Despite a great post-apocalyptic setting, Submerged flounders in the deep due to a lack of depth
Narrative-driven non-combat games are becoming far more common these days. While they were once seen as a break from the violence and heavy action, which many games normally bring to the table, that distinction has since begun to dilute. By removing a major portion like combat from a game, developers must look to another interactive mechanic to fill that hole. Otherwise, that game risks the chance of lacking depth. Uppercut Games’ Submerged is the latest to try its hand with this creative direction, sporting a post-apocalyptic world engulfed by oceans.
Submerged is a third-person exploration game where you cannot die, you cannot fail, and there is no significant chance of falling short of your goals. Instead, the point is to immerse the player in a world that’s similar to that of a Discovery Channel show about nature reclaiming what humanity had built. The game starts out with a young girl and her brother motoring into a sunken city on a small boat. Their journey is postponed, however, due to a life-threatening gash in the boy’s side. From here, the girl must search through the nearby buildings for supplies to provide for what her brother needs. In essence, this is the entirety of what Submerged is all about.
Much like other games that focus on exploration instead of combat, Submerged’s setting and atmosphere are its best qualities. Both nail what you’d expect in a world that’s mostly absent of human life. Amid the giant mass of water are decaying and decrepit skyscrapers that look to be on their last legs, with chunks broken off and various foliage painting the walls. Navigating down these new “streets” feels lively, even with no traces of humanity, thanks to a variety of marine life that often follows you around. Mixed together, there’s a very serene feeling to it all. Submerged also sports a beautiful soundtrack to set the mood, but adds in moments of complete silence that builds an eerie yet peaceful feeling.
Finding the emergency rations needed for the young boy follows the same basic template throughout the game. You motor around in your small boat until coming across some of the bigger buildings with parachutes and their accompanying supplies draped over the side. At this point, Submerged borrows heavily from games like Assassin’s Creed in terms of its climbing mechanics. You’ll never go inside the buildings to any large extent, and instead will resort to climbing the sides to parkour your way up to the top. Since there is no chance that the girl can lose her footing or fall off, being perched atop these massive buildings doesn’t quite have that sense of uneasiness or vertigo like in other games. There’s never a chance you’ll mistakenly hit the wrong button and jump off to your death, so the climbing never feels new or challenging with each building you encounter.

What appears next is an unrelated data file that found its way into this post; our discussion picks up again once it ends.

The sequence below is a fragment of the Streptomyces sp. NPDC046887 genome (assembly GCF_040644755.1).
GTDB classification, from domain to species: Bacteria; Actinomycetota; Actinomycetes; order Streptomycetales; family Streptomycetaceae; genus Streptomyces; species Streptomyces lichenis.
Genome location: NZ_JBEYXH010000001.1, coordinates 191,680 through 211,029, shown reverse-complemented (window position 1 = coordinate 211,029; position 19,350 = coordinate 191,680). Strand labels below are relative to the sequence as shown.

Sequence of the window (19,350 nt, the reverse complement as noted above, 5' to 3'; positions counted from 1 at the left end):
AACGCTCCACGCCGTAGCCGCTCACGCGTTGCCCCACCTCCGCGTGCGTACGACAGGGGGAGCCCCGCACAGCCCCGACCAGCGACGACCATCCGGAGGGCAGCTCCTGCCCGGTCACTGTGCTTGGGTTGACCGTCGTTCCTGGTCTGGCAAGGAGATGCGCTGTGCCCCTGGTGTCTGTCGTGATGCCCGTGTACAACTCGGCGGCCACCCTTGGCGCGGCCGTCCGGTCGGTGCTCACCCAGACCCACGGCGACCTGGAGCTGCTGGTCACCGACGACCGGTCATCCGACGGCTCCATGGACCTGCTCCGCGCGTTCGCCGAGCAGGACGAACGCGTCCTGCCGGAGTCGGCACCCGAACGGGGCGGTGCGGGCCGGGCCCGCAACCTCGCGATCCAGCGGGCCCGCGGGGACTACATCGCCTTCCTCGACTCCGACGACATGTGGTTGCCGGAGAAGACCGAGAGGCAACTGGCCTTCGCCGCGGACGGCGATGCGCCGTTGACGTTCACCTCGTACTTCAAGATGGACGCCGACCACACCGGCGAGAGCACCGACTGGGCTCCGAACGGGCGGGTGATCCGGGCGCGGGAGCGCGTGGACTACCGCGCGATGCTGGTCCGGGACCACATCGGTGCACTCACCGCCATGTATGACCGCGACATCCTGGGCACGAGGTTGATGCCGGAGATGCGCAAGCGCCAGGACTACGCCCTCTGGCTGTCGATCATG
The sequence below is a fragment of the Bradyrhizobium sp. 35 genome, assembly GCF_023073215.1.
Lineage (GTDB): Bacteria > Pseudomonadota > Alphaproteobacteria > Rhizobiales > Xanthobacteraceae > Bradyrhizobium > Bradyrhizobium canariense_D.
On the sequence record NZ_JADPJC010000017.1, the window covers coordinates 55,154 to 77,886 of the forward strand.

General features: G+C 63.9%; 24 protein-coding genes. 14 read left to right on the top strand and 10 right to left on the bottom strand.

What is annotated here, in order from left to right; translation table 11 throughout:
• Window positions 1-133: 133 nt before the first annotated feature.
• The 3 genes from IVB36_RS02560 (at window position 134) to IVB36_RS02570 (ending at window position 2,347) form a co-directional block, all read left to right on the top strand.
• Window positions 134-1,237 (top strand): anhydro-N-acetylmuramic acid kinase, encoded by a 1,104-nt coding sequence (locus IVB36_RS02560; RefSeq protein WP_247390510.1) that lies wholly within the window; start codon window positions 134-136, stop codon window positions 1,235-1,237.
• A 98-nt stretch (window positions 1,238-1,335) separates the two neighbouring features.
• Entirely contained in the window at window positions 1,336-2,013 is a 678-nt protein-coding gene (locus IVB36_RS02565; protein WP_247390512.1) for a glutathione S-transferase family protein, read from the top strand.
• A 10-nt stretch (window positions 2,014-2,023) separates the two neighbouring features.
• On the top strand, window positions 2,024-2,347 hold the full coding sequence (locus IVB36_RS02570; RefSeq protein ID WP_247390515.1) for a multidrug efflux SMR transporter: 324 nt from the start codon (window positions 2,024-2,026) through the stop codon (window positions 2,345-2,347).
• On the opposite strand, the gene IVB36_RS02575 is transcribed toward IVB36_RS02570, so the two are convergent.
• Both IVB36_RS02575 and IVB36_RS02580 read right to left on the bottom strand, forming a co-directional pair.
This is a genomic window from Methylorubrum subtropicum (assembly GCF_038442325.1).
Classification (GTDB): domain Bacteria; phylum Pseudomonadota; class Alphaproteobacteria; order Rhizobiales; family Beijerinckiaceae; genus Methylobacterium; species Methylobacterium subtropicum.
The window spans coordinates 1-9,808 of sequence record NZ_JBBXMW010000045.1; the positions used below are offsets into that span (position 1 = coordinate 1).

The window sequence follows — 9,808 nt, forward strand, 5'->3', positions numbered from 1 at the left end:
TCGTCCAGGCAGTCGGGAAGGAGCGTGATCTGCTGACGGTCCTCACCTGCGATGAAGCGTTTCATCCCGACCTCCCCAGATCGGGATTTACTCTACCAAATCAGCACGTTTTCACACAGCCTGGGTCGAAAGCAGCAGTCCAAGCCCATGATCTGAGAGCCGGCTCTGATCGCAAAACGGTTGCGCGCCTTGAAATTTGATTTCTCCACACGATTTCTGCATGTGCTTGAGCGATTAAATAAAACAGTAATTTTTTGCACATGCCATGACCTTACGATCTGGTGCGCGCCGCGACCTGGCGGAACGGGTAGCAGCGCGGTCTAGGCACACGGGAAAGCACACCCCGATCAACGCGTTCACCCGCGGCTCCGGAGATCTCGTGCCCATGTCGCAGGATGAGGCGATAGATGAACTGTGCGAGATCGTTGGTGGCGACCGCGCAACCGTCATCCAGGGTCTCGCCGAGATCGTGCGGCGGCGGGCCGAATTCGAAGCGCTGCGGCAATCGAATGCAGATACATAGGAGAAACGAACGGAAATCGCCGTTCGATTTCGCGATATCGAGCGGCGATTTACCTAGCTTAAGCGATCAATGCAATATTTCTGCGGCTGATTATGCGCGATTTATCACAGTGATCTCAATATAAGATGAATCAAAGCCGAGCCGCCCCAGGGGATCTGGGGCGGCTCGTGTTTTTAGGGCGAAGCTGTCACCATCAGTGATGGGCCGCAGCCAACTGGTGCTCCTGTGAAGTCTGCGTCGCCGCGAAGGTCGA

That in itself is partially problematic, because climbing these buildings compensates a large chunk of what you’ll spend your time doing in Submerged. To its credit, the controls are fairly simplistic, as pushing the left thumb stick in the direction you want to go is all you need to climb. But at the same time it’s not flawless, as panning the camera while in motion can frustratingly lead to the girl going in the opposite direction than you intended. The climbing’s variety is also lacking. There isn’t any sort of challenge or puzzle element to figure out how to proceed. Sometimes you’ll encounter multiple paths to follow, but that is always just meant to uncover additional collectibles.
Boating around from building to building is as simplistic as the game’s climbing. Most buildings have a set point where you’ll embark and disembark to either start climbing or navigate to another area. The boat moves fluidly in open waters, and is propelled faster with an optional turbo that’s gained from upgrades scattered among the water. Getting up close to buildings and navigating down streets felt a lot clunkier, however, and with everything you’re sure to hit on the way to your destination, it’s a good thing the boat doesn’t take any damage. Finding your way around is aided by a map that shows points of interest and spotted collectibles, found using a telescope that is also used for general sightseeing.
There is no spoken dialogue and instead the game relies on pictographs to tell its story. Some of these will come naturally after you collect each emergency ration, which elaborate specifically on the story of the young brother and sister. The story of what happened to the world as a whole is told through pictographs that are hidden among the buildings. Larger buildings that contain the emergency rations also hold several of these secret pieces along those forking paths, as do the smaller ruins that are scattered across the map. While players may be able to piece together a general understanding of what happened to the siblings and to the world at large, it is still left in uncertainty and for the player to decide.
Submerged has a beautiful world and an interesting take on a post-apocalyptic setting. But much like how it portrays a world that at times feels very empty, the gameplay is lacking and empty itself. By taking out the combat and the sense of danger, Submerged essentially became too repetitive for its own good, because nothing new or creative was ever introduced to the base of the experience. Most players should be able to play through the game’s story in 2-4 hours, and that felt like more than enough time to see what the game had to offer. Submerged presented a great premise, but not great execution.